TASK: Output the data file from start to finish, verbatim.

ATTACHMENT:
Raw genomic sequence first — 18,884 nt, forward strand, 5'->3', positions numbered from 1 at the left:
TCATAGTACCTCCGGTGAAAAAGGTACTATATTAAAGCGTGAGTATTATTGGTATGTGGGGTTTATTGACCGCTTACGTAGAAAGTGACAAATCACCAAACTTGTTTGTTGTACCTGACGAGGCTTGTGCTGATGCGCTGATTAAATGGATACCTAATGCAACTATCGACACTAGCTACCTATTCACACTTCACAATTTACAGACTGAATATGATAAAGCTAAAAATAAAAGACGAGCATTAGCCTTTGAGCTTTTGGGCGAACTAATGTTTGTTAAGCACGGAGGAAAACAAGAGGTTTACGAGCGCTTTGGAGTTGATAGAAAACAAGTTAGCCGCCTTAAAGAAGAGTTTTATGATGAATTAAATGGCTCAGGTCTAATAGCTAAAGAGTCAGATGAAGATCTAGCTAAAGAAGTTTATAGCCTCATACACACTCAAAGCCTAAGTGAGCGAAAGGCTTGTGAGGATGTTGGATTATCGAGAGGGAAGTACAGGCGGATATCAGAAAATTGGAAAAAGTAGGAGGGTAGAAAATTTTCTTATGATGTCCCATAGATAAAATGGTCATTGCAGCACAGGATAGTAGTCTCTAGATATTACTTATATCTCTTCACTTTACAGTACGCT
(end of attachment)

Raw genomic sequence first — 18,884 nt, forward strand, 5'->3', positions numbered from 1 at the left:
TCATAGTACCTCCGGTGAAAAAGGTACTATATTAAAGCGTGAGTATTATTGGTATGTGGGGTTTATTGACCGCTTACGTAGAAAGTGACAAATCACCAAACTTGTTTGTTGTACCTGACGAGGCTTGTGCTGATGCGCTGATTAAATGGATACCTAATGCAACTATCGACACTAGCTACCTATTCACACTTCACAATTTACAGACTGAATATGATAAAGCTAAAAATAAAAGACGAGCATTAGCCTTTGAGCTTTTGGGCGAACTAATGTTTGTTAAGCACGGAGGAAAACAAGAGGTTTACGAGCGCTTTGGAGTTGATAGAAAACAAGTTAGCCGCCTTAAAGAAGAGTTTTATGATGAATTAAATGGCTCAGGTCTAATAGCTAAAGAGTCAGATGAAGATCTAGCTAAAGAAGTTTATAGCCTCATACACACTCAAAGCCTAAGTGAGCGAAAGGCTTGTGAGGATGTTGGATTATCGAGAGGGAAGTACAGGCGGATATCAGAAAATTGGAAAAAGTAGGAGGGTAGAAAATTTTCTTATGATGTCCCATAGATAAAATGGTCATTGCAGCACAGGATAGTAGTCTCTAGATATTACTTATATCTCTTCACTTTACAGTACGCT